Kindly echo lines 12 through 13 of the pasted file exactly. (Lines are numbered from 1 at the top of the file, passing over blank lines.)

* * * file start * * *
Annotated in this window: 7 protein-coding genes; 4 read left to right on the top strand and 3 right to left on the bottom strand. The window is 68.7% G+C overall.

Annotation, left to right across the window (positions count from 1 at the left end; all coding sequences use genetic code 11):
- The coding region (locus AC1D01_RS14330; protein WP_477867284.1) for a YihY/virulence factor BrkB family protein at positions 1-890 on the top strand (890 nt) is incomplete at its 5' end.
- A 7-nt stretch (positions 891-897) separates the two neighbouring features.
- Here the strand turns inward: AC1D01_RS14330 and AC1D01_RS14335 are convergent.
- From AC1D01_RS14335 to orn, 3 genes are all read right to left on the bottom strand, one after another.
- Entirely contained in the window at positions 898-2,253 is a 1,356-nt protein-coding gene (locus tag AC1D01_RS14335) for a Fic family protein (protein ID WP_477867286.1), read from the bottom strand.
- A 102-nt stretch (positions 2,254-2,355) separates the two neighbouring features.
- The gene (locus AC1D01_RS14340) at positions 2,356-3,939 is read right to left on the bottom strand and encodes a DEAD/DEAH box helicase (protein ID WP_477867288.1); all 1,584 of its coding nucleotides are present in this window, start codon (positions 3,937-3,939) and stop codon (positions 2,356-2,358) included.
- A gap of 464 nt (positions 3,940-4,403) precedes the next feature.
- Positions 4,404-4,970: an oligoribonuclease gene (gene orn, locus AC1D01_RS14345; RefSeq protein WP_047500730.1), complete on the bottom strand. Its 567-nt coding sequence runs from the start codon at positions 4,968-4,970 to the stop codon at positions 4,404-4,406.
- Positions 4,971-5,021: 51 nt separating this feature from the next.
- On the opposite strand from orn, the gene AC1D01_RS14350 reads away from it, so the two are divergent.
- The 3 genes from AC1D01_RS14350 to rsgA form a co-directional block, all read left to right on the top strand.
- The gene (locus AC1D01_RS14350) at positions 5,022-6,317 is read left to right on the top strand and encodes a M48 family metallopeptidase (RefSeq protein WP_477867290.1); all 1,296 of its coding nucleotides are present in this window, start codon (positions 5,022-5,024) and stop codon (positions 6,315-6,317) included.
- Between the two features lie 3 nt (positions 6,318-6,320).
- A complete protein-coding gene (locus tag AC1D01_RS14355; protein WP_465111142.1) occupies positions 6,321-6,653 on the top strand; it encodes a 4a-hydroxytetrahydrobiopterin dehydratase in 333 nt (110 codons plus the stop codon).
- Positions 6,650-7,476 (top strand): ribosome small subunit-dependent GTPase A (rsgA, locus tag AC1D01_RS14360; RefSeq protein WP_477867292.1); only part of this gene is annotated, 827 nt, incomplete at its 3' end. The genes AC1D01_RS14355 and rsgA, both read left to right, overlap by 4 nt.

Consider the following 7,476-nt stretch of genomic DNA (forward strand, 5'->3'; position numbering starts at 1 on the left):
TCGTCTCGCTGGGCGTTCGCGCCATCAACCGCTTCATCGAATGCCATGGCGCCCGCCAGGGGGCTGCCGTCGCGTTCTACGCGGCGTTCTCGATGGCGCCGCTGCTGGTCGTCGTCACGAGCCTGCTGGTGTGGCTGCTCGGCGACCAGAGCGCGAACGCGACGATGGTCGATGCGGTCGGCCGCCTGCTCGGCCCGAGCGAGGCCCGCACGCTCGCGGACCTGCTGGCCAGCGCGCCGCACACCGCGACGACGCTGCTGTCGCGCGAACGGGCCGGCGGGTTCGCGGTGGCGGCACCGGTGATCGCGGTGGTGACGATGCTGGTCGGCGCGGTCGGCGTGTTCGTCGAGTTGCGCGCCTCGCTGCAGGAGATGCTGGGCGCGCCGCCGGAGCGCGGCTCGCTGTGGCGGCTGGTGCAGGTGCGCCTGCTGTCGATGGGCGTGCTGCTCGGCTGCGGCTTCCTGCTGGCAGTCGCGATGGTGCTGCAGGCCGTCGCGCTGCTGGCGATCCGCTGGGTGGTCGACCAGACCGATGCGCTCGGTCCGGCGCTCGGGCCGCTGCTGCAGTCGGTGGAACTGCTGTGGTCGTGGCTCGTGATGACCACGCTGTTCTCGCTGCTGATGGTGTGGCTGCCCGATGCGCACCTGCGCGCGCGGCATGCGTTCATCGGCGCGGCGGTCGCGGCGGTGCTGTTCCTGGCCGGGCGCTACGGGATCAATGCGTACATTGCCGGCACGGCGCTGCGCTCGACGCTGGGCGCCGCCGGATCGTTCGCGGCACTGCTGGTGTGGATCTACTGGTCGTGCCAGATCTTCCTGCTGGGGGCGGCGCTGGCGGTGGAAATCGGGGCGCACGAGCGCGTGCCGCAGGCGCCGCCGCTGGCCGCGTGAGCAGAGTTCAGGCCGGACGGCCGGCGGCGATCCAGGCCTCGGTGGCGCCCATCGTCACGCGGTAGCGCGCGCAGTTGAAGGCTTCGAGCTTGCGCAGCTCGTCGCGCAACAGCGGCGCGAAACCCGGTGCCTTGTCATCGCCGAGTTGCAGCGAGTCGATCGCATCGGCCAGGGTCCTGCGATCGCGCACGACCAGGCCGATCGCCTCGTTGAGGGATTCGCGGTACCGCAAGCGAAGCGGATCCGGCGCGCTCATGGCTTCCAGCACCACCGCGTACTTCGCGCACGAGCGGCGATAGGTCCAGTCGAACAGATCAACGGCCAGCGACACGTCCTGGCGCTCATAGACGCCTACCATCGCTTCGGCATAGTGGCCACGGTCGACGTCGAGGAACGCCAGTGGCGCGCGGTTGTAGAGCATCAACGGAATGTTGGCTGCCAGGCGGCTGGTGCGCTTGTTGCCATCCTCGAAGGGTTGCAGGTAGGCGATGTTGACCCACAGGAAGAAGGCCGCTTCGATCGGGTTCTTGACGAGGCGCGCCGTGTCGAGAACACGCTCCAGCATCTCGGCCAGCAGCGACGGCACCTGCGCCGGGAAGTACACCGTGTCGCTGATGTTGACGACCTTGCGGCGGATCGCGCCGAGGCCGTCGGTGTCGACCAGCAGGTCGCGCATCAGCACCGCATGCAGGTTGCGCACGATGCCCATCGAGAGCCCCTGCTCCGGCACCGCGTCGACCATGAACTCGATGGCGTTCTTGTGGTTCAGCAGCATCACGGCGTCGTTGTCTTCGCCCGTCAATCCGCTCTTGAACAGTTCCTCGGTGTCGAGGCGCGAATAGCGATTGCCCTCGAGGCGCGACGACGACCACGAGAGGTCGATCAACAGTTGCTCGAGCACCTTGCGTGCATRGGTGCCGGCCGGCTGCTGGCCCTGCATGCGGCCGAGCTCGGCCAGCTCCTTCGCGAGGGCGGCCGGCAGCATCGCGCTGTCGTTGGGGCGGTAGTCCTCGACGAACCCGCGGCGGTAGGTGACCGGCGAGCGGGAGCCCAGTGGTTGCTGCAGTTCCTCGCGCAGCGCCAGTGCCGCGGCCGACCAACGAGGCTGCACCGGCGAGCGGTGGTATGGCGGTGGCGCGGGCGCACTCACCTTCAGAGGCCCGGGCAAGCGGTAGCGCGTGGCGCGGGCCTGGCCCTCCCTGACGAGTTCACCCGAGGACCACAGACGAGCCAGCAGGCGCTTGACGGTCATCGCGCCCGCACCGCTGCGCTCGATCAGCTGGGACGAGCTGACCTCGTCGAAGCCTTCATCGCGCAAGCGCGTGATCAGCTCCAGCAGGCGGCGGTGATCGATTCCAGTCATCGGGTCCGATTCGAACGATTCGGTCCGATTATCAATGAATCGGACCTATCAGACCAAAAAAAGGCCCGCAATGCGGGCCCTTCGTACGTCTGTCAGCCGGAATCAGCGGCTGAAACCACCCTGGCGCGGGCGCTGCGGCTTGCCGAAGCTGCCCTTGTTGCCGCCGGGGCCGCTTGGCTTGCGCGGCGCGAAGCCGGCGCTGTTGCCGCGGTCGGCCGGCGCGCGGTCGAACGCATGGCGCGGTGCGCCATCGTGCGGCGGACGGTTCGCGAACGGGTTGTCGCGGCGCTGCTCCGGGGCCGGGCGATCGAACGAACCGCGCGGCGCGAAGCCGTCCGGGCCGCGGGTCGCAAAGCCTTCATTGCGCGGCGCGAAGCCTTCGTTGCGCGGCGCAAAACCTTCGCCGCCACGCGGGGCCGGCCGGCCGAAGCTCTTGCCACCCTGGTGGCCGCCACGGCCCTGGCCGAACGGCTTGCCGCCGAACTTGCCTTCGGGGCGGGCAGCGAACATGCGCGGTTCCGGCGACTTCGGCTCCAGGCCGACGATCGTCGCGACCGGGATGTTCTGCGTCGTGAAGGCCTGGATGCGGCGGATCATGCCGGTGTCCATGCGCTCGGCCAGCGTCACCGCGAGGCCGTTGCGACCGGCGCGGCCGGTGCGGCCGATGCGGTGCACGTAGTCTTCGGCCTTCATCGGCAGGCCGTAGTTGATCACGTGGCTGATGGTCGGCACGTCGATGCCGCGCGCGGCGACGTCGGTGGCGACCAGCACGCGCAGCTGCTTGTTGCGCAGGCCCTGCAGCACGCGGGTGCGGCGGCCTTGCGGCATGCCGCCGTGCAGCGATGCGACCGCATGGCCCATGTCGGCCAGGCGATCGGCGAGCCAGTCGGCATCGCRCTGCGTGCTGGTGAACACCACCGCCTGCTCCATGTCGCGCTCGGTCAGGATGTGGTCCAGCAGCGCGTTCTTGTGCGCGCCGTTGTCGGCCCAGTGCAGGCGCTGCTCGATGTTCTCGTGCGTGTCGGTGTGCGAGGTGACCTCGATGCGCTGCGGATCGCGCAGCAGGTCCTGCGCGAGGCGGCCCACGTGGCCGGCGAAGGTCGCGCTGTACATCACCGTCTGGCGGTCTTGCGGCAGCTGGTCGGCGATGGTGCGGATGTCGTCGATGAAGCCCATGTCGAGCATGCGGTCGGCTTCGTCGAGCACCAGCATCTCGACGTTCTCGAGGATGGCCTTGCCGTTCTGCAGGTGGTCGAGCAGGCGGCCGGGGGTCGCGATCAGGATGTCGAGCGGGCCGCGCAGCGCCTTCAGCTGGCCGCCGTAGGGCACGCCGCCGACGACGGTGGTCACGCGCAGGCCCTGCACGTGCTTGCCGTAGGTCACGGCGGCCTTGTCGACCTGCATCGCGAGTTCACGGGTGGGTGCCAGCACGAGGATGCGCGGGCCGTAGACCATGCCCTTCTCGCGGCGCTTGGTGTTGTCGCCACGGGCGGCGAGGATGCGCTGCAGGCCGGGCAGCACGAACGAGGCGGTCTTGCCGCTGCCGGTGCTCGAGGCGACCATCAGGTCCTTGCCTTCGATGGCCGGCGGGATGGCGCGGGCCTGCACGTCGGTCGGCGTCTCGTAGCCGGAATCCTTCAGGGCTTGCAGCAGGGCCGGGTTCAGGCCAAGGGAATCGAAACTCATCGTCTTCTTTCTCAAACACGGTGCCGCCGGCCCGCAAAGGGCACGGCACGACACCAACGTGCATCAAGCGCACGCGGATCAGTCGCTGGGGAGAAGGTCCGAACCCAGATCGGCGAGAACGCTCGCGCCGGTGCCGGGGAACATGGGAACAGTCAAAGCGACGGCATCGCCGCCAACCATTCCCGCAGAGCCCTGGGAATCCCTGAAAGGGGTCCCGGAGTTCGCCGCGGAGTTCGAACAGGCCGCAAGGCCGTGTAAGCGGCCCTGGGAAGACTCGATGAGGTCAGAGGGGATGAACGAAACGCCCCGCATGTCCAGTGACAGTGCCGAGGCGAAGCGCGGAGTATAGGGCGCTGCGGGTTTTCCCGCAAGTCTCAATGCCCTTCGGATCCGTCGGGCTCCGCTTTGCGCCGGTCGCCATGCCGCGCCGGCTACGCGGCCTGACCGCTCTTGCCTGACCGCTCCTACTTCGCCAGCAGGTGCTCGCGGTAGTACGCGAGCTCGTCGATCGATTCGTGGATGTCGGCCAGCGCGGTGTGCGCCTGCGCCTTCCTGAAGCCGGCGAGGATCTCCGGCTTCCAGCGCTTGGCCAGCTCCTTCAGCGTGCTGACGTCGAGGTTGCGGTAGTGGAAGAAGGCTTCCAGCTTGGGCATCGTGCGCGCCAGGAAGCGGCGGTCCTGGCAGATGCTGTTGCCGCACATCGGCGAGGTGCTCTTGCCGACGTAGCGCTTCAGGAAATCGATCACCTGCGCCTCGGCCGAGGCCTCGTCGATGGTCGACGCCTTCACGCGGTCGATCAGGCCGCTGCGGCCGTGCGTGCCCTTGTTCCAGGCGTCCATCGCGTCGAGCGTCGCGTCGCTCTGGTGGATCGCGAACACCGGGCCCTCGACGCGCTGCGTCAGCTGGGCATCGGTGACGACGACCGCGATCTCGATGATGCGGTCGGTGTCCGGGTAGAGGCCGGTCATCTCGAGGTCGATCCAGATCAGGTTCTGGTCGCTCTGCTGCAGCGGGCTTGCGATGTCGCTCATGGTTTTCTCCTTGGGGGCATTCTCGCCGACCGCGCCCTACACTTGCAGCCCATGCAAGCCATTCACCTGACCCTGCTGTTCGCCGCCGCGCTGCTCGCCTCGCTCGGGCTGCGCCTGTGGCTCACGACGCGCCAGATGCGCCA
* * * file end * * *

- Positions 4,971-5,021: 51 nt separating this feature from the next.
- On the opposite strand from orn, the gene AC1D01_RS14350 reads away from it, so the two are divergent.